New environmental DNA program makes conservation research faster, more efficient
It's estimated that a person sheds between 30,000 to 40,000 skin cells per day. These cells and their associated DNA leave genetic traces of ourselves in showers, dust—pretty much everywhere we go.
Other organisms shed cells, too, leaving traces throughout their habitats. This leftover genetic material is known as environmental DNA, or eDNA. Research using eDNA began about a decade ago, but was largely limited to a small cadre of biologists who were also experts in computers and big data. However, a new tool from UCLA could be about to make the field accessible and useful to many more scientists.
A team of UCLA researchers recently launched the Anacapa Toolkit—open-source software that makes eDNA research easier, allowing researchers to detect a broad range of species quickly and producing sortable results that are simple to understand.
To use Anacapa, scientists first collect a sample—most often that's water or soil—and then they extract the DNA for sequencing, which identifies DNA's molecular composition. Anacapa then sorts through these sequences and compares the unknown sample to a genetic reference library, much like a forensic scientist on "C.S.I." That library is customizable, granting researchers the capability to look for as few or as many species as they want, so long as there is an existing genetic sample for those species.
The result is a spreadsheet of all species found in the sample, allowing scientists to reconstruct entire biological communities from a little water or soil, said Paul Barber, UCLA ecologist and a member of the research team that created the tool. The new software could prove a boon to conservation efforts.
"Environmental DNA has the potential to transform how resource managers monitor the ecosystems they are in charge of," Barber said. "So much monitoring today is done visually by putting people on the ground or in the water. Those techniques aren't just costly and time consuming, they also don't have the power to detect things that aren't there when you are."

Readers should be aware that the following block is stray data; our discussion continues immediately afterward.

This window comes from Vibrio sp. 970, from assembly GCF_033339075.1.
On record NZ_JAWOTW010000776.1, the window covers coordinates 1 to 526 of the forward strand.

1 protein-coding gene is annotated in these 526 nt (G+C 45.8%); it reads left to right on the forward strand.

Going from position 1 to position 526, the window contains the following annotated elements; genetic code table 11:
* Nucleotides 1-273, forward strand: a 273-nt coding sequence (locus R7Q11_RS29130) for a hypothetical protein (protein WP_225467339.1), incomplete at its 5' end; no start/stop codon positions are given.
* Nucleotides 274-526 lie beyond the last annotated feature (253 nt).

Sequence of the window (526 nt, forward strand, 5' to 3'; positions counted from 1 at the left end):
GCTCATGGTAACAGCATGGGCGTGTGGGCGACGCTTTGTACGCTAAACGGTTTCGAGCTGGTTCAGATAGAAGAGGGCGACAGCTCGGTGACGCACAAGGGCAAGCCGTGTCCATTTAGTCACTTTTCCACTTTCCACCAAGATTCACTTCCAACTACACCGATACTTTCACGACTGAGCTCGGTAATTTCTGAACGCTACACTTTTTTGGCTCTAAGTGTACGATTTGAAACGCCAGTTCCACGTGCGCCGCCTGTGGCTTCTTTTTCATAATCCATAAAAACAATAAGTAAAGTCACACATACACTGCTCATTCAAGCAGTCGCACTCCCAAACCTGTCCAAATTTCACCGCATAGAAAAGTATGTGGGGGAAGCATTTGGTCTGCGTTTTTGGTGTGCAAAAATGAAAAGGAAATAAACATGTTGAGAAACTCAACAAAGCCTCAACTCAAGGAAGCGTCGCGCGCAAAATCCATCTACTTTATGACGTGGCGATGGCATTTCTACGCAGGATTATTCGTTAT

UCLA doctoral candidate Zack Gold, a key member leading the development of this research platform, has seen the tool's usefulness firsthand.
"I've spent more than 300 hours scuba diving off the coast of Southern California and seen maybe 50 species of fish," Gold said. "Now, in one liter of seawater, my record is 90 species."
The toolkit is free to the public, making it a natural fit for CALeDNA, a University of California program that monitors California's species and habitat by pairing volunteer community scientists with expert researchers. So far, CALeDNA has collected thousands of samples and photos, forming a base of information scientists can use to understand how things like wildfire and drought affect wildlife.
A team of 16 researchers, including computer scientists and ecologists, spent two years creating the Anacapa Toolkit. Emily Curd is a UCLA postdoctoral researcher and lead author of the paper establishing its effectiveness, which was published in Methods of Ecology and Evolution. She said the end products of eDNA research in Anacapa are standardized and eliminate many of the human steps—and potential missteps—that previous tools include.
"When you compare our results against previous studies, we do a lot better capturing the biodiversity that's out there," Curd said.
"It's a highly flexible tool," she added, noting its vast potential applications.
It could be used to determine whether a species might be extinct or not, like in the case of the elusive ivory-billed woodpecker or vaquita.
Another example is locating invasive species that pose a threat to native wildlife. Environmental DNA was used for this purpose in Michigan, where the U.S. Seventh Circuit Court of Appeals found that eDNA results were valid evidence to support efforts to keep Asian Carp from reaching the Great Lakes. In the end, the Army Corps of Engineers was sent out and recovered just a single live carp.
"It's amazing how sensitive this technique is," Gold said, noting that DNA from less than a few dozen cells is enough for detection.
In some cases, it could make conservation efforts much more efficient, eliminating what would otherwise require hundreds of hours of fieldwork and in-person observations.
"I think this is a really big game-changer," Gold said, while noting Anacapa has some limitations—including the fact that it lacks the ability to give researchers a reliable way to determine how many of a specific species are in a certain area. "It's not going to replace all of the surveys and monitoring efforts, but doing an eDNA survey is the most sensitive method to find where species are living."
Without it, he said, getting that basic information could take years of work.